Originally published on EthicsDaily.com May 2, 2018
Bearing Witness to Confront Negative Stereotypes about Islam
How do you begin conversations with parishioners and neighbors at home whose minds seemed closed by negative stereotypes of Islam?
We Baptists wondered this aloud as we left the third national Baptist-Muslim Dialogue in Green Lake, Wisconsin.
We spoke at length about confronting Islamophobia in our churches and communities.
Does this mean correcting Uncle John at the Thanksgiving table? Sometimes. What about writing a letter to the editor of our local newspaper or our state representative? Absolutely. How about having an uncomfortable conversation with a Sunday School class? Certainly. But is this all we are called to do?
I then remembered Mohammed Elsanousi, director of the Secretariat of the Network for Religious and Traditional Peacemakers, explaining earlier in the dialogue, “When we do things like this in Islam, we are not allowed to do them on our own. We are instructed to invite our non-Muslim neighbors to witness what we are doing to hold us accountable.”
He was speaking about his advocacy for the Marrakesh Declaration, a document authored by Muslim scholars across the globe urging Muslim-majority countries to protect Christians and other religious minorities.
As a Baptist, I was deeply moved by this effort that honored the legacy of John Smyth, Thomas Helwys, Roger Williams and John Leland, just as much as the Prophet Mohammed, peace be upon him.
I felt God calling me not to be a witness in the sense of accountability, but to “bear witness,” to share the good news about the compassionate, sacrificial work my Muslim neighbors were doing with all who would listen.
I felt this call again when Imad Enchassi, imam of the Islamic Society of Greater Oklahoma City, who saw Christian soldiers massacre Muslims in his refugee camp as a child, embraced a Baptist pastor and called him his “brother from another mother.”
I felt called to bear witness as Anwar Khan, president of Islamic Relief USA, spoke about Islamic Relief’s work to feed Rohingya Muslims in Bangladeshi refugee camps and help hurricane victims in Tarboro, North Carolina.
I felt called to bear witness to the faith of brothers like Muhammad Adeyinka Mendes, resident scholar and imam at the Muslim Center of Greater Princeton, as he showed us how to wash our hands, arms, feet and head to cleanse ourselves from the dirt of our lives and invited us to pray shoulder to shoulder.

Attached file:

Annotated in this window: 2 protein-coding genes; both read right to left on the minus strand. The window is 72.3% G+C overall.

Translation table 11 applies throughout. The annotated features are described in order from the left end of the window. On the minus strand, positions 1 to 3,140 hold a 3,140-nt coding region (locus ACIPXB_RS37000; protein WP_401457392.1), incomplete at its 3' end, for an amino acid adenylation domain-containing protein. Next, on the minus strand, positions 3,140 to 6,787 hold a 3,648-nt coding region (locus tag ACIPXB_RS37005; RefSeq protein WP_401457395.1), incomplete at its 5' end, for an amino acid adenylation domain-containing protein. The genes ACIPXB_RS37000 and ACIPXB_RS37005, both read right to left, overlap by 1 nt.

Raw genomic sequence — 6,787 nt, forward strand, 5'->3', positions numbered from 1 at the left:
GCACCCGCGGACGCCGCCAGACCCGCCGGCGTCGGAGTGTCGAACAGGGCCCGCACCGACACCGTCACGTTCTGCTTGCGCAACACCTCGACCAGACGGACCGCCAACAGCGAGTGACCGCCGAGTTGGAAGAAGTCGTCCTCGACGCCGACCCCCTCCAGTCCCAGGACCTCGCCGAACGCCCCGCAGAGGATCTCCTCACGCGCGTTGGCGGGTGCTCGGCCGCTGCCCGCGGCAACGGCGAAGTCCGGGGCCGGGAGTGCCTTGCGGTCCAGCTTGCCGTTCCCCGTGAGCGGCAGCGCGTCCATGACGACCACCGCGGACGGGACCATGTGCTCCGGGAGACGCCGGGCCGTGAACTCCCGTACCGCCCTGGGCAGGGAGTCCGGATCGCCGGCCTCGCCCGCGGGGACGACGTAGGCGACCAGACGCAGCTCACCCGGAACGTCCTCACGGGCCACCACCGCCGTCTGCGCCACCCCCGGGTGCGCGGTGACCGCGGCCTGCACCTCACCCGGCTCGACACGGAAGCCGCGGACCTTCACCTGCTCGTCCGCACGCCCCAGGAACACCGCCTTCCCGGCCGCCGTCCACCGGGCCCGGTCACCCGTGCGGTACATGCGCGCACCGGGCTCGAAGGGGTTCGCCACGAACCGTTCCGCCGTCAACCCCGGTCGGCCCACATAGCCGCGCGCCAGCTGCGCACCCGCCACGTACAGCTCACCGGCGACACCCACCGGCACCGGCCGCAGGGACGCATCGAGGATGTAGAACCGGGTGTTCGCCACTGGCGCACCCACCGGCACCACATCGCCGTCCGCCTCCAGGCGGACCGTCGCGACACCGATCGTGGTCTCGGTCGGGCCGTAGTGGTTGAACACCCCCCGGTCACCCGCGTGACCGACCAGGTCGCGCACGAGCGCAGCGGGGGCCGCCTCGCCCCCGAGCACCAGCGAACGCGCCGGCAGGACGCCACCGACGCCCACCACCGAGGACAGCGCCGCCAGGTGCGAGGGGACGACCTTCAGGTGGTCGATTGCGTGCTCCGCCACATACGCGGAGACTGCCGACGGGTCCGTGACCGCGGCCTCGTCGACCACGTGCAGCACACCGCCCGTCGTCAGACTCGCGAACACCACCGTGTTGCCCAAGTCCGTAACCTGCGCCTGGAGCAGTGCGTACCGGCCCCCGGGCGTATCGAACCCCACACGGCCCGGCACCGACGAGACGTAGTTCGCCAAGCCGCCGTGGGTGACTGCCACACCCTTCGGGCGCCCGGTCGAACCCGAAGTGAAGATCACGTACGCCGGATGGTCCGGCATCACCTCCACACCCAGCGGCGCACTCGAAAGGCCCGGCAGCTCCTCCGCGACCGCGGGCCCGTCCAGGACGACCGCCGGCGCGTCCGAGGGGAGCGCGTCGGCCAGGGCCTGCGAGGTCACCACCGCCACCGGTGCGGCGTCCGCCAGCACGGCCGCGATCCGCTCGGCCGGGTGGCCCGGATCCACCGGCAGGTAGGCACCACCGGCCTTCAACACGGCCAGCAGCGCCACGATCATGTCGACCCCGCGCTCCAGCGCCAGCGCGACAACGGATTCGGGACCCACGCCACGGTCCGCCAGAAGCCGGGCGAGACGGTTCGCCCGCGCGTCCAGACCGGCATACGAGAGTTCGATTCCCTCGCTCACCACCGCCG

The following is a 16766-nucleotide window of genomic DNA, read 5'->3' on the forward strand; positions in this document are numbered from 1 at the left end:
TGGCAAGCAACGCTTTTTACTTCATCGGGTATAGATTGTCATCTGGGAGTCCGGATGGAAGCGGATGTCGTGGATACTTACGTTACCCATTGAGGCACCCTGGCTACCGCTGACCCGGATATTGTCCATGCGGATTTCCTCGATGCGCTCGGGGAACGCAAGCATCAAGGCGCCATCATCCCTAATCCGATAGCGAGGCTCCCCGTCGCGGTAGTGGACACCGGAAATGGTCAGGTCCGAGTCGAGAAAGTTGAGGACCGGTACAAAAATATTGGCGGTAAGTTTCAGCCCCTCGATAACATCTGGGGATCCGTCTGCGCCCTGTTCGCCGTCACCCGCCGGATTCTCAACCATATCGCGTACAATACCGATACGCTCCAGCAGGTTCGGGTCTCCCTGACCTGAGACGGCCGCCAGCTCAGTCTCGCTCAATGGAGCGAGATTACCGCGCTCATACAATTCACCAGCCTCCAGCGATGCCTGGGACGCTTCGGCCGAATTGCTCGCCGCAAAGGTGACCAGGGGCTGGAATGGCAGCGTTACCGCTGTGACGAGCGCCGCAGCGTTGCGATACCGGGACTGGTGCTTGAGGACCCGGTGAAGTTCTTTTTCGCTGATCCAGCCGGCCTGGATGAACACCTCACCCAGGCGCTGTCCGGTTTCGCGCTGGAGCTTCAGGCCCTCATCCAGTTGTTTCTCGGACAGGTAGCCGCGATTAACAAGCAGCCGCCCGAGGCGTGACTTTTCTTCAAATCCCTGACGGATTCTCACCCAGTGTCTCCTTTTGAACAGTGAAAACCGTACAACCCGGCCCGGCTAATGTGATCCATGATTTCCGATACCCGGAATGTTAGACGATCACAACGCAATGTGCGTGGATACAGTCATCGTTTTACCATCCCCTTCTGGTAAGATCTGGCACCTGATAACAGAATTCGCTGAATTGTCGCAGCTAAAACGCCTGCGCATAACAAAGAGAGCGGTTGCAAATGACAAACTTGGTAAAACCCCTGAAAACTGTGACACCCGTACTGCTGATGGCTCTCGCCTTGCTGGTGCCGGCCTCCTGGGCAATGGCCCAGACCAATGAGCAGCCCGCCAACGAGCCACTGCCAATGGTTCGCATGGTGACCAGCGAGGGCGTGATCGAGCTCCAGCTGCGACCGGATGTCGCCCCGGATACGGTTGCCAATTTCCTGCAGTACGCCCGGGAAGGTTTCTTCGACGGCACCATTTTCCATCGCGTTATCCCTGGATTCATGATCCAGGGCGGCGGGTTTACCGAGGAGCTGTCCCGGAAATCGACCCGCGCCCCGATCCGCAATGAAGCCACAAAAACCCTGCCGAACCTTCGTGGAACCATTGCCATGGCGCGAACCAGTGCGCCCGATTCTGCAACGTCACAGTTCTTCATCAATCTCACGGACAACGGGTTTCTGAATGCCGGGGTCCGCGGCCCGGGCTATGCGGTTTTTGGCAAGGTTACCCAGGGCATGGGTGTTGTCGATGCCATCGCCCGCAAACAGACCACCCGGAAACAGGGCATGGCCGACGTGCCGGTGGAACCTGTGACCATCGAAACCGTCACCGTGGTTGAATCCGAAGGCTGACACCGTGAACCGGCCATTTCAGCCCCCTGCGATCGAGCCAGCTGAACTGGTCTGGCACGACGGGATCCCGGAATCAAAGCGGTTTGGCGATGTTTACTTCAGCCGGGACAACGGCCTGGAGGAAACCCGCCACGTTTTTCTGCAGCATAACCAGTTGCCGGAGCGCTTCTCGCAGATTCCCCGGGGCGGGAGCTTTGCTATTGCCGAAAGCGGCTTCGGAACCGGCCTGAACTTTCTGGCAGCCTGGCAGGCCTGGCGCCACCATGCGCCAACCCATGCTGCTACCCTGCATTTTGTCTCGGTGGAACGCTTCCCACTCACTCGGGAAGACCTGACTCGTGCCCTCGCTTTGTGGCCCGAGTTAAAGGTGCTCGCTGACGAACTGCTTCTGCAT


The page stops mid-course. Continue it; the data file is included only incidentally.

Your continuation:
One of my new Muslim friends told me he feels closest to God with his face on the ground, and for a moment I understood what he meant.
I felt called to bear witness to the mystery of God I experienced as I fell to my knees and the kinship I felt as I heard “Peace be upon you” spoken to me over the shoulder of my brother.
Over the years, I have been quick to call out what I saw was wrong in talk about Muslims and Islam.
While I still believe this kind of critique is important, now I feel more compelled to bear witness to what is right about the lives of my Muslim neighbors.
What if we focused on telling the stories of their spiritual journeys and their acts of neighbor-love that rarely make the headlines?
What if we committed to give testimony to the connection we feel with God in conversation, prayer and shared meals with our Muslim friends? How might this change the conversation?
Perhaps it would open up just enough wonder to transcend our typical arguments.
Maybe it would build enough of a platform to allow us as interfaith advocates to stop being defenders of Islam and step aside to allow our Muslim friends to tell their own stories with the possibility of being known and loved in our communities.
Willie Jennings, associate professor of Systematic Theology and Africana Studies at Yale Divinity School, writes that the key to dismantling racism is not knowledge but desire.
We don’t change because we gain more knowledge. We change because we fall in love with those we have been taught to hate.
Could it be the same with dismantling Islamophobia?